Protect Solar Choice in Kansas!
Help Save Solar in Kansas! Once again solar is under attack in Kansas and once again Cromwell Solar is heading up the defense. We have beaten back three previous attempts by the utilities to slow or kill solar in Kansas and, with your help, we can prevail this time as well. Details of the new attack are below. To help save solar all we need is a few minutes of your time to do two simple things:
We must strategically flood the KCC with public comments in favor of waiting and carefully studying the solar issue before making major changes which could limit freedom and cost jobs. Please write your pro-solar comments and send them to the KCC ---BEFORE MAY 26 DEADLINE--- to the Kansas Corporation Commission, Office of Public Affairs and Consumer Protection, 1500 SW Arrowhead Rd, Topeka, KS 66604-4027. Be sure to reference Docket No. 16-GIME-403-GIE. You may also call the Commission’s Public Affairs office at 1-800-662-0027, or leave comments on their web-site (see below for talking points)
Send a comment, but please also sign our petition:
Kansas Corporation Commission- Generic Solar Case
What is this docket about?
As part of the last electric rate case, Westar wanted to design rates to be punitive to solar customers including a $50/mo solar tax. The Kansas Corporation Commission (KCC, the governmental group with authority over our monopoly utilities) allowed a separate rate to be designed, but put off what that rate would look like until after a “generic rate case”, where the issue could be looked at in depth. Today we are in the midst of this generic rate case and it looks like we may be in imminent danger of having a solar tax of such magnitude that it would severely punish many existing solar customers and make going solar prohibitively expensive.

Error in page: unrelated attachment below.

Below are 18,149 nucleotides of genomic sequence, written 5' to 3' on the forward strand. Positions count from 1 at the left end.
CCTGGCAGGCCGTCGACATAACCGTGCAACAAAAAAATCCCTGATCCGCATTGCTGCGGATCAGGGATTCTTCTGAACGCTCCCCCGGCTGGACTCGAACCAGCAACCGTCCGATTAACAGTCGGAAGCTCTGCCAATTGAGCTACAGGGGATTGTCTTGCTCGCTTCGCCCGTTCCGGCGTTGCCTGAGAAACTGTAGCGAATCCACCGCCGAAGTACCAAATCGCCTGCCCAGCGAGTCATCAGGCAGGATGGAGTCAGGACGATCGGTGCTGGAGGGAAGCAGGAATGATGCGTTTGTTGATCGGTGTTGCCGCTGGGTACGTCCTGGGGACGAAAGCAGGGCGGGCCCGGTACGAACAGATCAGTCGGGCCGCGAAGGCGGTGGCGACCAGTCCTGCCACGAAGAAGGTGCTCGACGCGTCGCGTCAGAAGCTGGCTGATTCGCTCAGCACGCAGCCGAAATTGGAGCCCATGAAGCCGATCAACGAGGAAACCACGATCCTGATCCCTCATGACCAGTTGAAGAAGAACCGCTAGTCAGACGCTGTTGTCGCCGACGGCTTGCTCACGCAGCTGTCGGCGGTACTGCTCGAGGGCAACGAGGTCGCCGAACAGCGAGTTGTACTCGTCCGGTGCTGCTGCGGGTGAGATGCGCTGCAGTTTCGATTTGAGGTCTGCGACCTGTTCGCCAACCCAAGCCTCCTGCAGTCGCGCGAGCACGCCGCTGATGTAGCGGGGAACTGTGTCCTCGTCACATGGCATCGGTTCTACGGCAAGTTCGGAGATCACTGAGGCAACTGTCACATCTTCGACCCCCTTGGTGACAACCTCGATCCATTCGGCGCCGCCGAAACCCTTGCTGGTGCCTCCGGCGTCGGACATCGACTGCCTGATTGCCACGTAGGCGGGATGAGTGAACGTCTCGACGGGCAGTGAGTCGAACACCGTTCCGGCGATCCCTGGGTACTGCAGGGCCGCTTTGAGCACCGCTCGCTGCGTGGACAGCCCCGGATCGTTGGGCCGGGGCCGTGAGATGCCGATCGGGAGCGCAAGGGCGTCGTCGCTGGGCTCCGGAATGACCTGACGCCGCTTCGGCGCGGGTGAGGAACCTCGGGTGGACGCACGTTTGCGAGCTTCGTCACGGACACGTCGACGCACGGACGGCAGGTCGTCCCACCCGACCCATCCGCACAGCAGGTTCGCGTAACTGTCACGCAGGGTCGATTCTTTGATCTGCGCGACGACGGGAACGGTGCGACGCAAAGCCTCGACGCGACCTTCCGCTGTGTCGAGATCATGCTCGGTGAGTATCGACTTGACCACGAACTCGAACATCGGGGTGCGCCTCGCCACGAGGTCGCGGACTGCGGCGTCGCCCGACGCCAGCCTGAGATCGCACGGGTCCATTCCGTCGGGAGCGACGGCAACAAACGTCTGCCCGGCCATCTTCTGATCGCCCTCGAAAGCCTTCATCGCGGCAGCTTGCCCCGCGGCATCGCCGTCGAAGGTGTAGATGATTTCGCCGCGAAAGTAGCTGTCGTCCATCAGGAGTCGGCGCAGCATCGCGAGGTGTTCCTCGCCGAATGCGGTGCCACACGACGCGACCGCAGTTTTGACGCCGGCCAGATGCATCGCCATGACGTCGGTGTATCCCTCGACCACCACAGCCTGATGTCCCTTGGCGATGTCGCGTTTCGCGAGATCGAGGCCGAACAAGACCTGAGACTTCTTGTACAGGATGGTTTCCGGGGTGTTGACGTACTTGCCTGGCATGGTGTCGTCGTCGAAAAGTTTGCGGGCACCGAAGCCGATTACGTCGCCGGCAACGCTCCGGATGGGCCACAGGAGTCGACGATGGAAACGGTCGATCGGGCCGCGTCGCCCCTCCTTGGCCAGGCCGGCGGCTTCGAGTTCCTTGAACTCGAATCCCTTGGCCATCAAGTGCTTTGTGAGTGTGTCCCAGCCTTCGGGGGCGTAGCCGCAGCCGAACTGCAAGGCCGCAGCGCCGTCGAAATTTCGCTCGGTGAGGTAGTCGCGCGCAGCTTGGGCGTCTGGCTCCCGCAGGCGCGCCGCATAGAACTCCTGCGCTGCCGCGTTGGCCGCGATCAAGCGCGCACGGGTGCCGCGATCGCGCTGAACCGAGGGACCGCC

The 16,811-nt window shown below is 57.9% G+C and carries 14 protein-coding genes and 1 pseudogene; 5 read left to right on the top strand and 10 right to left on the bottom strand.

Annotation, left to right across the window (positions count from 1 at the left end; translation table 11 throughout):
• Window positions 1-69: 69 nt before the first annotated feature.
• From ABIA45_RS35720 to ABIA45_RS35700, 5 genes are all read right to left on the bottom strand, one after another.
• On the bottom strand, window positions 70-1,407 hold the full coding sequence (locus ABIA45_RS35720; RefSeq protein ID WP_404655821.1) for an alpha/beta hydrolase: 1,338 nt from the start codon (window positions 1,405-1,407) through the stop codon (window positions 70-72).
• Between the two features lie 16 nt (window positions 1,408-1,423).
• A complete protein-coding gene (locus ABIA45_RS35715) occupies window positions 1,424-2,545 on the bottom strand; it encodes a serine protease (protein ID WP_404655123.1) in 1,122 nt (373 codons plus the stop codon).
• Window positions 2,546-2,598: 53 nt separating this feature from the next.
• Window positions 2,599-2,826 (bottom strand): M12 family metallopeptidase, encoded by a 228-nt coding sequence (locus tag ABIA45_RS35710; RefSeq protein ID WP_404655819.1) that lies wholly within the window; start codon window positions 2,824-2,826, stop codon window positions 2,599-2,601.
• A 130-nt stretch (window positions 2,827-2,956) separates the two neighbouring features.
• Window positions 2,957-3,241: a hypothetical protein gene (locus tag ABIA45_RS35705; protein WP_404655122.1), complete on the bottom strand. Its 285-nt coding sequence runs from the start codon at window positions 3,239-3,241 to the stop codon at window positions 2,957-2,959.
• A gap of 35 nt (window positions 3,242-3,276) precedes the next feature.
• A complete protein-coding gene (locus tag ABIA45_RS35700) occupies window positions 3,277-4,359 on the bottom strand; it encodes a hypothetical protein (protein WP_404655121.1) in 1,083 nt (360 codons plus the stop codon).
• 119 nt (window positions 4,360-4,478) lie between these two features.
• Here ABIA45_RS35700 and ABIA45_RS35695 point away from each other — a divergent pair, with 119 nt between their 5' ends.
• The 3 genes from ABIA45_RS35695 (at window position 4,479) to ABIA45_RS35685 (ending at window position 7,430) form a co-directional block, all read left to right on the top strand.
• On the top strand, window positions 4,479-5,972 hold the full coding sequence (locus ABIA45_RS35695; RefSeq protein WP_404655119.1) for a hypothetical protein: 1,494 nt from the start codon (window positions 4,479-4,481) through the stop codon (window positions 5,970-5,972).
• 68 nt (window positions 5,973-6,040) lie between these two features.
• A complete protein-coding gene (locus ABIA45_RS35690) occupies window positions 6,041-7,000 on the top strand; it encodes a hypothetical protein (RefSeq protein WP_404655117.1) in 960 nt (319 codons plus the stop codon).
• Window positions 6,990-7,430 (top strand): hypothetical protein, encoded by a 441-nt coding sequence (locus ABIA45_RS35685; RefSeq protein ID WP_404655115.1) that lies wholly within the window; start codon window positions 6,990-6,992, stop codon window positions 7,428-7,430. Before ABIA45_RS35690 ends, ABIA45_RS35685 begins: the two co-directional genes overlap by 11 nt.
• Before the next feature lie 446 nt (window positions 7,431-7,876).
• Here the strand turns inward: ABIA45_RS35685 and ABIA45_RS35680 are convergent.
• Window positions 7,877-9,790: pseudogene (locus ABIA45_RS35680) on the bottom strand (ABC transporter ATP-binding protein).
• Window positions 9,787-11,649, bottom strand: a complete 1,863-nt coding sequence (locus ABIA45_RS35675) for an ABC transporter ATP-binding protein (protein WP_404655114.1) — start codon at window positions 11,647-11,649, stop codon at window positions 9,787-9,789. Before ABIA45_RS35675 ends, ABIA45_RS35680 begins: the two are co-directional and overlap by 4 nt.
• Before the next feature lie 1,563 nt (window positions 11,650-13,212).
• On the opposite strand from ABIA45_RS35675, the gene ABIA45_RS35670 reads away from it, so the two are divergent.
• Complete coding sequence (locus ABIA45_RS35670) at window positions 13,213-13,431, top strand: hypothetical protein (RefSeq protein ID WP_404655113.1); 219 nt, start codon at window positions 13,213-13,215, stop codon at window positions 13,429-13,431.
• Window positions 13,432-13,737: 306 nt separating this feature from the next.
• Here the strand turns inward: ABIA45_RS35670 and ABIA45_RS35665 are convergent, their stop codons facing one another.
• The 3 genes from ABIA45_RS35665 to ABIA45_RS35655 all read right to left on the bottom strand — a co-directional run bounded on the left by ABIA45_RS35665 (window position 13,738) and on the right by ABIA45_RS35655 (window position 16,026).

If the utilities had their way, in many cases, solar customers would pay an electric bill higher than the one they paid before they got solar. The solar industry wants any separate solar rate to be based on facts, and be cost based, not simply implemented because it “seems” right. Many independent studies in other states have shown that the benefits of net-metering were greater than the costs. We can’t assume solar costs anything.
The utilities are trying to lump net-metered solar customers with parallel generation, two vastly different ways to be compensated for excess solar electricity produced. Net-metered solar customers get full retail value from the utility for excess produced power, parallel generated folks get only wholesale. Lumping these two different forms of Distributed Generation together for the same rate would be useful only if one’s goal was to kill independent rooftop solar, not establish fair rates.
With the size of a solar array being determined not just by electrical need but also limited by sunny roof space and budget, solar customers are extremely diverse in the way they consume and produce energy. Many net-metered solar customers still pay for as much electricity as some of their non-solar neighbors. Why should they be fined for using their own property to produce some of their own power? Any rate change for net-metered solar customers would need to be looked at amongst a wide variety of customer types to ensure that the separate rate was fair to all.